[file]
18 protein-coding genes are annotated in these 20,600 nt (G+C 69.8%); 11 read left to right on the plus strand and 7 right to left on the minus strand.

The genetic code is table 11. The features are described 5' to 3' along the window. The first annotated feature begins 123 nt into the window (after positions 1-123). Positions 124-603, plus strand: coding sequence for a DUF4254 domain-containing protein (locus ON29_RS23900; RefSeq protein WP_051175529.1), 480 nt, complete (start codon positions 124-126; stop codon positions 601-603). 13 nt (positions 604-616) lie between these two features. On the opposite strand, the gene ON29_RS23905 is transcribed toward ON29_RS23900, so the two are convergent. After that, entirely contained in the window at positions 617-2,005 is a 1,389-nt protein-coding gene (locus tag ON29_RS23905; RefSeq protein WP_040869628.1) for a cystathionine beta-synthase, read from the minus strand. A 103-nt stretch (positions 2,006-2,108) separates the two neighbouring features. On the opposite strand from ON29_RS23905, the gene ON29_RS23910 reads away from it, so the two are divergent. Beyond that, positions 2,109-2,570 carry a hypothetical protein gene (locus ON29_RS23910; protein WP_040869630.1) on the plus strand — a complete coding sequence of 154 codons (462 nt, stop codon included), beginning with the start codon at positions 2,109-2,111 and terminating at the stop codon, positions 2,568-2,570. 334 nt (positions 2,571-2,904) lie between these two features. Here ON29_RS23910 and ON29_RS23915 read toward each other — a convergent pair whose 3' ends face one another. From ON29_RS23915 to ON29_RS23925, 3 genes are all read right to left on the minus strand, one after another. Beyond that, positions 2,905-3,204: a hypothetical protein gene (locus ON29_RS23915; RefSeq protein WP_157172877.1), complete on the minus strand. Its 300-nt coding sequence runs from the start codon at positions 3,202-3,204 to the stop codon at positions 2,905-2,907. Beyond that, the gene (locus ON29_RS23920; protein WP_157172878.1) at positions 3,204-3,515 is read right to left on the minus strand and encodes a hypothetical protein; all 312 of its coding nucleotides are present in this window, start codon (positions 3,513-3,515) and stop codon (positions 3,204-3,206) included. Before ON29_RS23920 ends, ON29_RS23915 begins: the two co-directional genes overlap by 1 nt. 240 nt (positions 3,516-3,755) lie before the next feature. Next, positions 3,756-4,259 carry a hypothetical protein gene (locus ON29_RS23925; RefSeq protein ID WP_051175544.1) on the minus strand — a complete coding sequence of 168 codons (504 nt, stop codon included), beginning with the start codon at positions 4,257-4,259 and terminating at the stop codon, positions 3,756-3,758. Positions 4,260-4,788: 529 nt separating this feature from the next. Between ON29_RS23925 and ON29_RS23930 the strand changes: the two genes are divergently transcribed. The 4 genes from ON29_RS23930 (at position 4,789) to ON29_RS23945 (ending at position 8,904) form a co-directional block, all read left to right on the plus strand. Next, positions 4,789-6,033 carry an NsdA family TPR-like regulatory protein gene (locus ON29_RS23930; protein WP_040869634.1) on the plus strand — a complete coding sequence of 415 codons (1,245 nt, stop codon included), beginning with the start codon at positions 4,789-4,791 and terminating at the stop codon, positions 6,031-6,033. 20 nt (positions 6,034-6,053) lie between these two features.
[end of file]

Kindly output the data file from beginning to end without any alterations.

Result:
18 protein-coding genes are annotated in these 20,600 nt (G+C 69.8%); 11 read left to right on the plus strand and 7 right to left on the minus strand.

The genetic code is table 11. The features are described 5' to 3' along the window. The first annotated feature begins 123 nt into the window (after positions 1-123). Positions 124-603, plus strand: coding sequence for a DUF4254 domain-containing protein (locus ON29_RS23900; RefSeq protein WP_051175529.1), 480 nt, complete (start codon positions 124-126; stop codon positions 601-603). 13 nt (positions 604-616) lie between these two features. On the opposite strand, the gene ON29_RS23905 is transcribed toward ON29_RS23900, so the two are convergent. After that, entirely contained in the window at positions 617-2,005 is a 1,389-nt protein-coding gene (locus tag ON29_RS23905; RefSeq protein WP_040869628.1) for a cystathionine beta-synthase, read from the minus strand. A 103-nt stretch (positions 2,006-2,108) separates the two neighbouring features. On the opposite strand from ON29_RS23905, the gene ON29_RS23910 reads away from it, so the two are divergent. Beyond that, positions 2,109-2,570 carry a hypothetical protein gene (locus ON29_RS23910; protein WP_040869630.1) on the plus strand — a complete coding sequence of 154 codons (462 nt, stop codon included), beginning with the start codon at positions 2,109-2,111 and terminating at the stop codon, positions 2,568-2,570. 334 nt (positions 2,571-2,904) lie between these two features. Here ON29_RS23910 and ON29_RS23915 read toward each other — a convergent pair whose 3' ends face one another. From ON29_RS23915 to ON29_RS23925, 3 genes are all read right to left on the minus strand, one after another. Beyond that, positions 2,905-3,204: a hypothetical protein gene (locus ON29_RS23915; RefSeq protein WP_157172877.1), complete on the minus strand. Its 300-nt coding sequence runs from the start codon at positions 3,202-3,204 to the stop codon at positions 2,905-2,907. Beyond that, the gene (locus ON29_RS23920; protein WP_157172878.1) at positions 3,204-3,515 is read right to left on the minus strand and encodes a hypothetical protein; all 312 of its coding nucleotides are present in this window, start codon (positions 3,513-3,515) and stop codon (positions 3,204-3,206) included. Before ON29_RS23920 ends, ON29_RS23915 begins: the two co-directional genes overlap by 1 nt. 240 nt (positions 3,516-3,755) lie before the next feature. Next, positions 3,756-4,259 carry a hypothetical protein gene (locus ON29_RS23925; RefSeq protein ID WP_051175544.1) on the minus strand — a complete coding sequence of 168 codons (504 nt, stop codon included), beginning with the start codon at positions 4,257-4,259 and terminating at the stop codon, positions 3,756-3,758. Positions 4,260-4,788: 529 nt separating this feature from the next. Between ON29_RS23925 and ON29_RS23930 the strand changes: the two genes are divergently transcribed. The 4 genes from ON29_RS23930 (at position 4,789) to ON29_RS23945 (ending at position 8,904) form a co-directional block, all read left to right on the plus strand. Next, positions 4,789-6,033 carry an NsdA family TPR-like regulatory protein gene (locus ON29_RS23930; protein WP_040869634.1) on the plus strand — a complete coding sequence of 415 codons (1,245 nt, stop codon included), beginning with the start codon at positions 4,789-4,791 and terminating at the stop codon, positions 6,031-6,033. 20 nt (positions 6,034-6,053) lie between these two features.